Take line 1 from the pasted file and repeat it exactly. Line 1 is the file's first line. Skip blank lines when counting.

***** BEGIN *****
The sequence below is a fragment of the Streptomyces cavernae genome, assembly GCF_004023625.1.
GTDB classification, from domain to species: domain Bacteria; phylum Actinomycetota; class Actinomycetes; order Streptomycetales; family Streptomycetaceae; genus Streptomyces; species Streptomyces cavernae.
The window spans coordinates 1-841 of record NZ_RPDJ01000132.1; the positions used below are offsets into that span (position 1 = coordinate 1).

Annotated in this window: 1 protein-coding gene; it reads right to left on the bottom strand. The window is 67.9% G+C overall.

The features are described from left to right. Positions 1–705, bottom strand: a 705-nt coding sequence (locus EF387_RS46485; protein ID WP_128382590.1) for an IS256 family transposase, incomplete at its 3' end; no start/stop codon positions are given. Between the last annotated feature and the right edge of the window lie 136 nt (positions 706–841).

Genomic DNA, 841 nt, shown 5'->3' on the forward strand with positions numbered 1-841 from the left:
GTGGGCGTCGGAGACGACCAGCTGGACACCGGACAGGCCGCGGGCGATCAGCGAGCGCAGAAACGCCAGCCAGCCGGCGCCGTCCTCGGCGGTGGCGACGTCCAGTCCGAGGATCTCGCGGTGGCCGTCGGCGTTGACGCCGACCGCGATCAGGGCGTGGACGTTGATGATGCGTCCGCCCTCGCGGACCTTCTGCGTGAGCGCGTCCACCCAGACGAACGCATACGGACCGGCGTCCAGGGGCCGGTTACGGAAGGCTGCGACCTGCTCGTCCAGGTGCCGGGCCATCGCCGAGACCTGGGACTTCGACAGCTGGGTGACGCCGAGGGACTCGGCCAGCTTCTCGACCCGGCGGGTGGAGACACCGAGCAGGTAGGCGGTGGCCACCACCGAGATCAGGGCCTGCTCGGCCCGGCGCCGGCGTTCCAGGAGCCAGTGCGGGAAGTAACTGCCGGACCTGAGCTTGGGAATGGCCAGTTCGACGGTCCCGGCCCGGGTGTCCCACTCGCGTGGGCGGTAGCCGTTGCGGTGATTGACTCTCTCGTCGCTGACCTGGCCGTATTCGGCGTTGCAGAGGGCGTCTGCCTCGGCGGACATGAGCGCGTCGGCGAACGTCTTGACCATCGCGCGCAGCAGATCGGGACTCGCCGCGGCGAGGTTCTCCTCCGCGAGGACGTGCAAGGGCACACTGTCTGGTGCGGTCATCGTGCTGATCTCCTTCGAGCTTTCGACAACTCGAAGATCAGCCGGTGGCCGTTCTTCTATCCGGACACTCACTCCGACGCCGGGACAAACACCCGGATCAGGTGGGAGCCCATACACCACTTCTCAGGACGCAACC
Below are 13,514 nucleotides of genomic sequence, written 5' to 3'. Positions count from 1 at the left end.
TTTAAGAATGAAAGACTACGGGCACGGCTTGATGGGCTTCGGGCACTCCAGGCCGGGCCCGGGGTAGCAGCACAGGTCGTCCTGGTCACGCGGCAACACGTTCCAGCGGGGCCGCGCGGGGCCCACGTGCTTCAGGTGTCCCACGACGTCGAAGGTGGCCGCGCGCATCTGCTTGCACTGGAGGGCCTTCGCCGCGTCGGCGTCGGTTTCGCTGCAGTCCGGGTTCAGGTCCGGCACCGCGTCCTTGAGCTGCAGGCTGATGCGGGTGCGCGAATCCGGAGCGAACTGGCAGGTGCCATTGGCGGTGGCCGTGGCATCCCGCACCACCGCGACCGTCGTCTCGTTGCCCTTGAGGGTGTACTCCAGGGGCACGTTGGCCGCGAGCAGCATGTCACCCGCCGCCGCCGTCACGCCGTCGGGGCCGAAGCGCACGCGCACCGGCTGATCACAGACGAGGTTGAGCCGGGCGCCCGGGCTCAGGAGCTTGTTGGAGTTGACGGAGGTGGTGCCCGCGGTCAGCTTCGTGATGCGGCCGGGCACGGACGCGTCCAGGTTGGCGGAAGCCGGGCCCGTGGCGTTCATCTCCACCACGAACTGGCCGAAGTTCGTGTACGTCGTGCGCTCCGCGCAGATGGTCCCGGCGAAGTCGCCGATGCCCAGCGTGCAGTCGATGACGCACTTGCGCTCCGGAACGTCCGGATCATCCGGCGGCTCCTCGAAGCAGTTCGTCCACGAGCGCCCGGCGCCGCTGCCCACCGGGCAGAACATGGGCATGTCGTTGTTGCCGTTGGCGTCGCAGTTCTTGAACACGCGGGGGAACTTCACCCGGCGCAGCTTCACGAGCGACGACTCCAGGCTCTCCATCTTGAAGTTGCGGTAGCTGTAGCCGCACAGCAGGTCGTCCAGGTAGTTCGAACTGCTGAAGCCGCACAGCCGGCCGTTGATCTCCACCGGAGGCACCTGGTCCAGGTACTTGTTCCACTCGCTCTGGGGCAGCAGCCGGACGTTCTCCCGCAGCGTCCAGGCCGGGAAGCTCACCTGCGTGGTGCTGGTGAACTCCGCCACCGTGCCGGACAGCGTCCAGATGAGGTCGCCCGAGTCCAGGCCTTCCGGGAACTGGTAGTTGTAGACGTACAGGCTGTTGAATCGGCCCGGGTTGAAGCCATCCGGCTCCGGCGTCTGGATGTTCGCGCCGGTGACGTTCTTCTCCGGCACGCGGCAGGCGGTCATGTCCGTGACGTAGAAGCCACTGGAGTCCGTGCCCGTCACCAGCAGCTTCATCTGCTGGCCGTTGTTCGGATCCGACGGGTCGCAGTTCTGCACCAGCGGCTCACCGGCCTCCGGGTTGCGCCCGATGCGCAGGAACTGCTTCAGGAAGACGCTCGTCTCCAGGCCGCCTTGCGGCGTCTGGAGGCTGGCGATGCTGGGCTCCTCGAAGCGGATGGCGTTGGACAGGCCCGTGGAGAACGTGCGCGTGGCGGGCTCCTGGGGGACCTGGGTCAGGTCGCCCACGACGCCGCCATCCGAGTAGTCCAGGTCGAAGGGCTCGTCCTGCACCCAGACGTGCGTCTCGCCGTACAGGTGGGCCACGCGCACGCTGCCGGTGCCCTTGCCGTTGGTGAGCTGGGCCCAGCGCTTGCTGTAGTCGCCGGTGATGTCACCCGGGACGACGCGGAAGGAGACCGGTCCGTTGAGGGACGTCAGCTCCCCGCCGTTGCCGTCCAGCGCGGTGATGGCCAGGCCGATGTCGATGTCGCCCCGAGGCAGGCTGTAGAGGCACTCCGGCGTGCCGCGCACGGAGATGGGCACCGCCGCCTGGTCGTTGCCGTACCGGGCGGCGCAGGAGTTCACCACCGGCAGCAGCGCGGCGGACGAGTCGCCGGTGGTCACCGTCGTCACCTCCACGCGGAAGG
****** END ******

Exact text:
The sequence below is a fragment of the Streptomyces cavernae genome, assembly GCF_004023625.1.